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    Recently I had the pleasure to play a Victoria 45410. It was in a store full of amps, I didn't touch the dials, and it blew the rest of them away. If it weren't so pricey and big, I would have taken it home that day. ;)
     
  16. anacephalic

    anacephalic Tele-Meister

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    hugely disagree but i learned it the hard way. Under normal circumstances i would say yes just as pointedly.

    I ordered an original version Dr Z prescription sight unseen back in 98 based on a suggestion from Stu at fat sounds after i told him what i was looking for in an amp. Got it. Plugged in. Pretty much didn't like it but was too cheap to pay to send it back. Also i figured that if he would recommend that amp over a bunch of other things he had, and he had most everything, the amp had to have potential, right

    The amp sounded sterile, icepicky, no sustain. One problem was the amps and it was real. Two V-30s in an open back cab is tooooo much midrange fun. The other problem was me not having a clue of what to do with such a dynamic amplifier. By keeping it i was forced to take the tone-on-the hands approach to things. Now every time i take it out it floors me with the tones that can be gotten out of it. Still, not an easy amp to play. If i don't play it for a while the learning curve is there for a little while till i get the hang of it. One of the best amps i've ever played. guess stu was right.

    Now take an amp like a victoria regal or a divided by 13. what's not to love right off the bat?
     
  17. Timbertea

    Timbertea Tele-Holic

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    I've been burned a few times on demo's of amps that I liked initially, and the thrill wore off fairly quickly when I got it home, or starting trying to use it out live, or in reversal. Now I wont take an amp home from a store without carting it off to the loud room, and spending a very long demo with it with as much of my rig as I can possibly lug with me. I still do buy some things sight unseen, but I try to make it as rare as possible.

    I've had three amps that really grew on me over time that my initial impressions were not always the greatest:

    I hated my Kalamazoo Model 1 when I first got it because I hadn't found the good tones out of it. At low volume it was just kind of meah sounding, and nothing special cheap practice amp tone. It wasn't until I opened it up with the right guitar, and raised the volumes to the edge of max that it came alive. My brother gave me my first one of these, and it was so he could get his Fender Bronco back from me. As such I kind of expected it to be a Bronco replacement that would deliver the same sort of goods, but it was a different animal, and because its coolness was in something very different from the Fender sparkle tone of the Bronco had it took me awhile to realize what I had. Sometimes our expectations cloud our judgment. The tones it does well, it does amazingly well, and its one of those amps I've probably recorded more than any other because of it.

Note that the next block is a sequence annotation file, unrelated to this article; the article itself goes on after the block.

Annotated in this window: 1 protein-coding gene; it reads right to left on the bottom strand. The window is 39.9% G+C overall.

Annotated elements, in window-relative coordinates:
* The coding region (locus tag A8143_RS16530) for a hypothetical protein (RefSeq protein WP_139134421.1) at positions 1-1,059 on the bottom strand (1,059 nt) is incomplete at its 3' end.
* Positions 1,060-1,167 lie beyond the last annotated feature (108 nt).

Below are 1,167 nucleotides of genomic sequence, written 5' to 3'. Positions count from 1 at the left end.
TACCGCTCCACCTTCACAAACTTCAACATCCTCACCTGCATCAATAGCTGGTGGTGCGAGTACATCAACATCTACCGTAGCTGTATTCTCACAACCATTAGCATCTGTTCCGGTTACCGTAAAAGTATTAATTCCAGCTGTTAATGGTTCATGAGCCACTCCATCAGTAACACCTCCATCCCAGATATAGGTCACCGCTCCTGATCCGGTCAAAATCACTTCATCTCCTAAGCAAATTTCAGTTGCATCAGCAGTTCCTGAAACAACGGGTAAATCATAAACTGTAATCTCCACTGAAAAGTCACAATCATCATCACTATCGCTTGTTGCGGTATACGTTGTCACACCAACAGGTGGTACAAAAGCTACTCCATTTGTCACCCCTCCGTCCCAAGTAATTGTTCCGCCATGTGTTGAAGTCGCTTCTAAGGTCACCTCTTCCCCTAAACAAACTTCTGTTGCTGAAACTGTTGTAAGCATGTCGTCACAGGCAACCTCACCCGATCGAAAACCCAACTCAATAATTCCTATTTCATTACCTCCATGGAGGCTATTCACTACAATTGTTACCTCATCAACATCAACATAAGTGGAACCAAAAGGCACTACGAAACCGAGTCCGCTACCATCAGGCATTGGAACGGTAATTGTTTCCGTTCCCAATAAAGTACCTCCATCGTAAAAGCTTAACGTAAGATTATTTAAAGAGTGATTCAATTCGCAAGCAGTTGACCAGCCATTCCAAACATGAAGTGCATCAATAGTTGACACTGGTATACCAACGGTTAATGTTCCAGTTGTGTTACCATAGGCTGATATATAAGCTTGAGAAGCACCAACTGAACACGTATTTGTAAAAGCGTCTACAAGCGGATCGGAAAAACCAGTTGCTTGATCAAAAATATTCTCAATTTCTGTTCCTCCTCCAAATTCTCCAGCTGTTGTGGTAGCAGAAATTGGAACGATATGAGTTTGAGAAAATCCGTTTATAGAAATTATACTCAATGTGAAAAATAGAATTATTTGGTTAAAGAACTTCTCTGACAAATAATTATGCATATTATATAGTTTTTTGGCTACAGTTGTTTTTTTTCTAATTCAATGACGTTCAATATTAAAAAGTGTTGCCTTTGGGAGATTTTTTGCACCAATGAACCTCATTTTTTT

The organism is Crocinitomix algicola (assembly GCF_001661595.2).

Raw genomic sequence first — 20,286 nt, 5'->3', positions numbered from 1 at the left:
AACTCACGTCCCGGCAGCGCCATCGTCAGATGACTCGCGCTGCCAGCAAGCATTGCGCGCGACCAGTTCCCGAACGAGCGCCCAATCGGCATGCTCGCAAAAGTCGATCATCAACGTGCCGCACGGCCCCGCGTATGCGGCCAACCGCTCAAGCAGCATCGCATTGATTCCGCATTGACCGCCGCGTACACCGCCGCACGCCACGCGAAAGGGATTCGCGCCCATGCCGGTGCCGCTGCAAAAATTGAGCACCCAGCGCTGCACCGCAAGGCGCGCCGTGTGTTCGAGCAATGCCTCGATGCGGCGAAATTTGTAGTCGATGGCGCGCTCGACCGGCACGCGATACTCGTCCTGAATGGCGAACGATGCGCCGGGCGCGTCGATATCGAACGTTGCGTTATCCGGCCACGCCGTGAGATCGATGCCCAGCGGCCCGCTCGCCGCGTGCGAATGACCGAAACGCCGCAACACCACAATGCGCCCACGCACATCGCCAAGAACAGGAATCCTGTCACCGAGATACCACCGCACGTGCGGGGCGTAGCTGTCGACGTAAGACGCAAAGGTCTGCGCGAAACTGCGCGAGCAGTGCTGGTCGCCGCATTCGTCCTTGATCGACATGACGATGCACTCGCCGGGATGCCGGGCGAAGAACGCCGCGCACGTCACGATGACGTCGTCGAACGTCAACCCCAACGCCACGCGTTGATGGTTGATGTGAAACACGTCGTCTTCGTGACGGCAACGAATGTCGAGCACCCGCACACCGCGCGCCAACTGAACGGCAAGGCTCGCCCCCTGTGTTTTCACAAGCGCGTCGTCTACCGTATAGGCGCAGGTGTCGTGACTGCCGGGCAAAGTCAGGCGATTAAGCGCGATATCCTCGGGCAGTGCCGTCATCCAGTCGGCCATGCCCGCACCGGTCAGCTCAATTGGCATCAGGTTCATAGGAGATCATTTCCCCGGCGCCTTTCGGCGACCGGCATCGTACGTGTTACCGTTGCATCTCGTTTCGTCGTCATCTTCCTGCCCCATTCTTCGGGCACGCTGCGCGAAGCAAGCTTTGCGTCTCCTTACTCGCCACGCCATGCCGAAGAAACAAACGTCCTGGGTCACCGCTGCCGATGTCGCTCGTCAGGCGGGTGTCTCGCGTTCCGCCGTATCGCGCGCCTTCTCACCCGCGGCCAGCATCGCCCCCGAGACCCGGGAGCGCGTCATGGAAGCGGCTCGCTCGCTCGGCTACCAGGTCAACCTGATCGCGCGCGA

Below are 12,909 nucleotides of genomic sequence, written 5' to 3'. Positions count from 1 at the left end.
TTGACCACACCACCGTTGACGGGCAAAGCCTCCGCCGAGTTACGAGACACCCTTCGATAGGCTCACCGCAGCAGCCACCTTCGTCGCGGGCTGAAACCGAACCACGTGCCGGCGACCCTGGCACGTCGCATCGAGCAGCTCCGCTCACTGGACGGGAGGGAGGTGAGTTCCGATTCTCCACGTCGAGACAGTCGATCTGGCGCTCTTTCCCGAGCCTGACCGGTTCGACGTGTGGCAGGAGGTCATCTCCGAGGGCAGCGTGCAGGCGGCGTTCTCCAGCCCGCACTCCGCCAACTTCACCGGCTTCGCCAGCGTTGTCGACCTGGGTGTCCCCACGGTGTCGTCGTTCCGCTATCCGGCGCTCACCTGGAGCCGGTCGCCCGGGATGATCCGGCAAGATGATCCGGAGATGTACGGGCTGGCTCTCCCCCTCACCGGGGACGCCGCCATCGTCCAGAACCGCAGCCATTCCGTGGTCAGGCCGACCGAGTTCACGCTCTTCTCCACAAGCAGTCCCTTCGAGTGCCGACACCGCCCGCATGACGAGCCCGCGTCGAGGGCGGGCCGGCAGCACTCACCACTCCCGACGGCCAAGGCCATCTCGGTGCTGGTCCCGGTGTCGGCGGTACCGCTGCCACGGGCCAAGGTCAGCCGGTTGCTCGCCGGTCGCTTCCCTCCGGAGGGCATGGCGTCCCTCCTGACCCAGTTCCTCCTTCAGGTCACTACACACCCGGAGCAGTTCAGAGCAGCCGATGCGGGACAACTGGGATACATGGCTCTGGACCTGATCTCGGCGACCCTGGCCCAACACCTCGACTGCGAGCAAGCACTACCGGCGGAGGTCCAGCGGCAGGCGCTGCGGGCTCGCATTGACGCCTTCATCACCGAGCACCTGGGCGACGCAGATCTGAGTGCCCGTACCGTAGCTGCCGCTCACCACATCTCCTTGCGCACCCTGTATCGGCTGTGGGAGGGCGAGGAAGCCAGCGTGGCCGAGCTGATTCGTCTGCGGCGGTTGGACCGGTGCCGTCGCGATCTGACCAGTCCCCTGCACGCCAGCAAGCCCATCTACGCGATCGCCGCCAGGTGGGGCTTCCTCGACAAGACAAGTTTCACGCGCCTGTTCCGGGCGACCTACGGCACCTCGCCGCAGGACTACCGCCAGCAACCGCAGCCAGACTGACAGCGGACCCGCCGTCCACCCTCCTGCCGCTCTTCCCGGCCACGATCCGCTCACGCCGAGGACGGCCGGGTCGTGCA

I was severely disappointed with the tone, and difficulty of dialing in my Rivera M100. I always heard some things of promise in the tone, but it was a long time coming before I learned how to dial in nearly everything under the sun for it. Some of it was expectations as it was bought to replace a Fender Tonemaster I had to part with in a moment of poverty, and poor judgment. Its got twitchy controls like a lot of Mesa Boogie amps do, and it just didn't want to give up the goods without getting over the learning curve. It took me about a year, and having to use it live for awhile for me to really come to terms with how good the basic tones were, and to figure out the way too many dials, switches, and knobs to make it do 8 great tones in a night, and 10 more passable tones for covers. Now that I know what to do with it, its a very hard amp for me to part with (even though I have a few I consider superior at the moment). Not a great in the house amp, buts its a great concert amp.

    The Peavey Windsor. My initial impression of this amp was terrible. It was buzzy, basic, and just didn't seem to have "it" in any way. I thought "I've had Crate solid state amp's that sounded better". This was merely a learning curve, and volume issue. I still don't think it is a great amp at lower volumes, but it can be made to sing once its moving some air. Once its dialed in (and part of that is plugging into the correct input for what you want to do), fitted with better tubes, matched to better speakers, and at volume it is in old Marshall to JCM800 territory, and sounds rather pleasant for a cheap amp. It can get some useful tones off of the high gain input, but for the sounds I need, and like I have to go into the low gain input. Once I learned which input I really needed it became a joy to use for rehearsals. Had I not taken it home to mess with it out of severe frustration -- I never would have discovered what it could do. I was considering just bypassing the entire preamp, and using it for its power amp only until that point. The Windsor was something that was purchased in a package deal along with a nice PA, bass, bass amp, mics, rack effects, and other goodies. I had always figured on just flipping a lot of the other included stuff in that deal rather than keeping it around. I'm now grateful that we did as I don't have to lug anything to band practice if I don't want to. We have nicer stuff to use, but this works, and considering I probably paid less than $80 for it ... What isn't to love?